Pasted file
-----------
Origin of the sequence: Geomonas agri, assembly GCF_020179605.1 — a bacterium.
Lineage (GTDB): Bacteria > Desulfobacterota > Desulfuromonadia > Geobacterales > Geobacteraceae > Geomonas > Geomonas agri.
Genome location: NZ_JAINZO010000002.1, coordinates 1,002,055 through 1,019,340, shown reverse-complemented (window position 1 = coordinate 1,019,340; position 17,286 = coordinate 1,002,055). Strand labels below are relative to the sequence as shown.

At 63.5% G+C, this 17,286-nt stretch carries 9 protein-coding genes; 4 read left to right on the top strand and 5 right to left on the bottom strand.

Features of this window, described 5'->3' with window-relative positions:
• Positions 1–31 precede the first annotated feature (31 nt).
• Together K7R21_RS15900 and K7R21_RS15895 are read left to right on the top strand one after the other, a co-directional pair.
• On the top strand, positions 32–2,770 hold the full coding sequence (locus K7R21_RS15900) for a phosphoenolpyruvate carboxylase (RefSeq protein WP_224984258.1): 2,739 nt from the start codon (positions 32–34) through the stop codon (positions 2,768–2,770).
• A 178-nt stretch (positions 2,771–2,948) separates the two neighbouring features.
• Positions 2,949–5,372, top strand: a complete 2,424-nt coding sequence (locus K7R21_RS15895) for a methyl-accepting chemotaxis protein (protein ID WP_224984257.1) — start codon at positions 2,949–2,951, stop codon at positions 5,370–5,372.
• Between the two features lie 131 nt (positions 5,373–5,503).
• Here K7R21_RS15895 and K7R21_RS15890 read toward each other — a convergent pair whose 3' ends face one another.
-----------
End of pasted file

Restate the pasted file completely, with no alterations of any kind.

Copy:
Origin of the sequence: Geomonas agri, assembly GCF_020179605.1 — a bacterium.
Lineage (GTDB): Bacteria > Desulfobacterota > Desulfuromonadia > Geobacterales > Geobacteraceae > Geomonas > Geomonas agri.
Genome location: NZ_JAINZO010000002.1, coordinates 1,002,055 through 1,019,340, shown reverse-complemented (window position 1 = coordinate 1,019,340; position 17,286 = coordinate 1,002,055). Strand labels below are relative to the sequence as shown.

At 63.5% G+C, this 17,286-nt stretch carries 9 protein-coding genes; 4 read left to right on the top strand and 5 right to left on the bottom strand.

Features of this window, described 5'->3' with window-relative positions:
• Positions 1–31 precede the first annotated feature (31 nt).
• Together K7R21_RS15900 and K7R21_RS15895 are read left to right on the top strand one after the other, a co-directional pair.
• On the top strand, positions 32–2,770 hold the full coding sequence (locus K7R21_RS15900) for a phosphoenolpyruvate carboxylase (RefSeq protein WP_224984258.1): 2,739 nt from the start codon (positions 32–34) through the stop codon (positions 2,768–2,770).
• A 178-nt stretch (positions 2,771–2,948) separates the two neighbouring features.
• Positions 2,949–5,372, top strand: a complete 2,424-nt coding sequence (locus K7R21_RS15895) for a methyl-accepting chemotaxis protein (protein ID WP_224984257.1) — start codon at positions 2,949–2,951, stop codon at positions 5,370–5,372.
• Between the two features lie 131 nt (positions 5,373–5,503).
• Here K7R21_RS15895 and K7R21_RS15890 read toward each other — a convergent pair whose 3' ends face one another.